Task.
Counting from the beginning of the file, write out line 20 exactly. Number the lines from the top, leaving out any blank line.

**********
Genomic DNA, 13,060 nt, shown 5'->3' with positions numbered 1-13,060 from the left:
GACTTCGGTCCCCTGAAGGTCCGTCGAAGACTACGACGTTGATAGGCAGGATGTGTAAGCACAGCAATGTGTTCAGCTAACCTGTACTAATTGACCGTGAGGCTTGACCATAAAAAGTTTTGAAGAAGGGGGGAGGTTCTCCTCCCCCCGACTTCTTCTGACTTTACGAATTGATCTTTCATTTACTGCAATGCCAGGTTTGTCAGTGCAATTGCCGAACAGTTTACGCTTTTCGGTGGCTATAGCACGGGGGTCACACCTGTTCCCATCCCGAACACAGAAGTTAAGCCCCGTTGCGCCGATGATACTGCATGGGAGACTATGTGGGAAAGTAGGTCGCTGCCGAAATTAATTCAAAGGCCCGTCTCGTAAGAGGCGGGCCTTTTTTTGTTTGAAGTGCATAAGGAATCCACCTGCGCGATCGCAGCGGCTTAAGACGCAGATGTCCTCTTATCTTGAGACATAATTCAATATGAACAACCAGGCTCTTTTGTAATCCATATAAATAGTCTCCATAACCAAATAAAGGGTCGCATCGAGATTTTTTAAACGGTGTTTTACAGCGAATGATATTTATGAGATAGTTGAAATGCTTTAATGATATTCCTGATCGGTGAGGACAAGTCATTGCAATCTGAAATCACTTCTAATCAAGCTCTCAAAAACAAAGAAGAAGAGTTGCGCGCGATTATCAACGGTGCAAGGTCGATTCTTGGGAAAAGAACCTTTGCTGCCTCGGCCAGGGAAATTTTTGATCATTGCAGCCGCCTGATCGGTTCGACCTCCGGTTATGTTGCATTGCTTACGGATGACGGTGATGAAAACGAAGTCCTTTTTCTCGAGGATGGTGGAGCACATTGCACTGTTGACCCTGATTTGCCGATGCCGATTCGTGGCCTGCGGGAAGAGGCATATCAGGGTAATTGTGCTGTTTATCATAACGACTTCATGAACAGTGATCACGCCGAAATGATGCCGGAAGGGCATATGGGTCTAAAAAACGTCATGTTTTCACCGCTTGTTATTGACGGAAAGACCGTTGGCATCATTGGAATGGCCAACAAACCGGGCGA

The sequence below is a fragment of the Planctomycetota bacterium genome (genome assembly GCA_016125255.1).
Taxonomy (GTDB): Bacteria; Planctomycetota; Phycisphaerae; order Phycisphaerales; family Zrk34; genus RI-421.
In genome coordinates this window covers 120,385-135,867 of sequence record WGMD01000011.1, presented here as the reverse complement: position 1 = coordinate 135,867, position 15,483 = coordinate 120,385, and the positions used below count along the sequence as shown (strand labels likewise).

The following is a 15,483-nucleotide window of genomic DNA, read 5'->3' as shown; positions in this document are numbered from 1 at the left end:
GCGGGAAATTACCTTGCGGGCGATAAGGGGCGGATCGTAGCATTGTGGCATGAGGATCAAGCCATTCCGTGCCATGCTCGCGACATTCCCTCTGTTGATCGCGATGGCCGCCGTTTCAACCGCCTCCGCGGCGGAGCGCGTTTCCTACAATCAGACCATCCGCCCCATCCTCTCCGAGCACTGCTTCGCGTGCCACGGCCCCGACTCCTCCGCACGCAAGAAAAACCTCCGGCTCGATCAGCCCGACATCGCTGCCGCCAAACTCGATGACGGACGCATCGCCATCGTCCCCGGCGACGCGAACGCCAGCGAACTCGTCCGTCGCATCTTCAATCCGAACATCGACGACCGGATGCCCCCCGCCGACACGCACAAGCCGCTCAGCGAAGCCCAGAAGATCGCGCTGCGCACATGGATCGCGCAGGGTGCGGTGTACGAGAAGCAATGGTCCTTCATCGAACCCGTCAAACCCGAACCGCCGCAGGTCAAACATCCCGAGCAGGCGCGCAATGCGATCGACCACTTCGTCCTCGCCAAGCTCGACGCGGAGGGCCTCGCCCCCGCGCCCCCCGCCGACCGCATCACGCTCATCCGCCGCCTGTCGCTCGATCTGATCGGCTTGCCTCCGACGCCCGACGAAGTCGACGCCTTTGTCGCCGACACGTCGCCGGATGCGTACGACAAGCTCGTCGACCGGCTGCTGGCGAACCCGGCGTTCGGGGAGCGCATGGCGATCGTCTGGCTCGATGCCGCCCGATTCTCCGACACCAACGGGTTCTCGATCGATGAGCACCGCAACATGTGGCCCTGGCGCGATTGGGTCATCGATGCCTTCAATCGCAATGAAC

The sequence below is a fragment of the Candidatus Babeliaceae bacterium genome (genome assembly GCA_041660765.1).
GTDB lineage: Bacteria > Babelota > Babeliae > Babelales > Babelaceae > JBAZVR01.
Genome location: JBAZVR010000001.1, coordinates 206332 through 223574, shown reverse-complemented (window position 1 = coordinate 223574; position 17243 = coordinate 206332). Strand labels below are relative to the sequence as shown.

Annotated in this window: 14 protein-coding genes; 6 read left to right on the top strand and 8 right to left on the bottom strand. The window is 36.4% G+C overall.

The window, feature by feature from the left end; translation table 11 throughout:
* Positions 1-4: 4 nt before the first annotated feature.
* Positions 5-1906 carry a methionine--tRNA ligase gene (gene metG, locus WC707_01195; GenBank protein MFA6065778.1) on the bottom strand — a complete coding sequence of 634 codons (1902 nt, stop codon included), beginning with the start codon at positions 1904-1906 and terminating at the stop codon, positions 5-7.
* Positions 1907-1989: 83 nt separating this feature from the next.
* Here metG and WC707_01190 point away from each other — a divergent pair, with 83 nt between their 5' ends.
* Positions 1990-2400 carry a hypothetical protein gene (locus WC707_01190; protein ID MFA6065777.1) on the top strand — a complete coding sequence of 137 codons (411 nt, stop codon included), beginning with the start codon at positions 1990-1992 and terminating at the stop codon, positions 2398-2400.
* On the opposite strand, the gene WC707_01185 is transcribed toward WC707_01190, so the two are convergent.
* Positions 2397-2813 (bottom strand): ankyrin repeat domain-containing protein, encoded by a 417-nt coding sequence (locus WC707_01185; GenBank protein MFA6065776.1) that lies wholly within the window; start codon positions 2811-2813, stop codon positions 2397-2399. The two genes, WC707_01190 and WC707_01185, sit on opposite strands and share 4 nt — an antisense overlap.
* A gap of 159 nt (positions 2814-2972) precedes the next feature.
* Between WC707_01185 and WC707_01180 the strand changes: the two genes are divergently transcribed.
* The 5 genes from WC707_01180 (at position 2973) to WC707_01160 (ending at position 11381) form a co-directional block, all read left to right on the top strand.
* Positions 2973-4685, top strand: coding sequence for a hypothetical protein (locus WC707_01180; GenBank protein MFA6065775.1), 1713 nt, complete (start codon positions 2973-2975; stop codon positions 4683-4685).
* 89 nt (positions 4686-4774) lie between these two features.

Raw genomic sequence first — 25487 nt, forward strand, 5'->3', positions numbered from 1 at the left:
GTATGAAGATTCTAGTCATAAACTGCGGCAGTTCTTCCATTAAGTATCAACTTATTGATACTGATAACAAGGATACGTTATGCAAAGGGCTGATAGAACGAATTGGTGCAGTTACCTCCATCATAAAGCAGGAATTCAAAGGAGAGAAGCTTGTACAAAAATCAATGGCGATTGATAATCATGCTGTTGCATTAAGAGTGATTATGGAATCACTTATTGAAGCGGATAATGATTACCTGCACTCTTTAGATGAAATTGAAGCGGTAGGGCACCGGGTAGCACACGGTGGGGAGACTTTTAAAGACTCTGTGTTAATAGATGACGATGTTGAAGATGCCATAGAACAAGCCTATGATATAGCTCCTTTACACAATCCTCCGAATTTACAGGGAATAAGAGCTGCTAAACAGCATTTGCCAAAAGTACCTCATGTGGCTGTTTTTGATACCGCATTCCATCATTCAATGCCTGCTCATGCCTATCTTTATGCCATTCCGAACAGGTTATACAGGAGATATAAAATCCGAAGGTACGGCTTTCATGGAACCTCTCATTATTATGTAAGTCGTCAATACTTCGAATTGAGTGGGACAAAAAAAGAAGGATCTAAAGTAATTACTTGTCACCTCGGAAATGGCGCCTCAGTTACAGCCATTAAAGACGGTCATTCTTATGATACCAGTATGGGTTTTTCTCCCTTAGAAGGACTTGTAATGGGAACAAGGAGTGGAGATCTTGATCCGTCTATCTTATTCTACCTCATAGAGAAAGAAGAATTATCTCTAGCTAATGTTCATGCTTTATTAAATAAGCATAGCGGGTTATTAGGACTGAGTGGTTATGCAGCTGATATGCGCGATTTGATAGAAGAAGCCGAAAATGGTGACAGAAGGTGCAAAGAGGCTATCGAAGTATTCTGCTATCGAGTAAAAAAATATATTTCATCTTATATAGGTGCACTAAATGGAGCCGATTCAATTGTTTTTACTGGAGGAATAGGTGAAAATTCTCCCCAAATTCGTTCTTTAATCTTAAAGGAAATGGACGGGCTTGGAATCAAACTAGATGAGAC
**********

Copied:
* A gap of 159 nt (positions 2814-2972) precedes the next feature.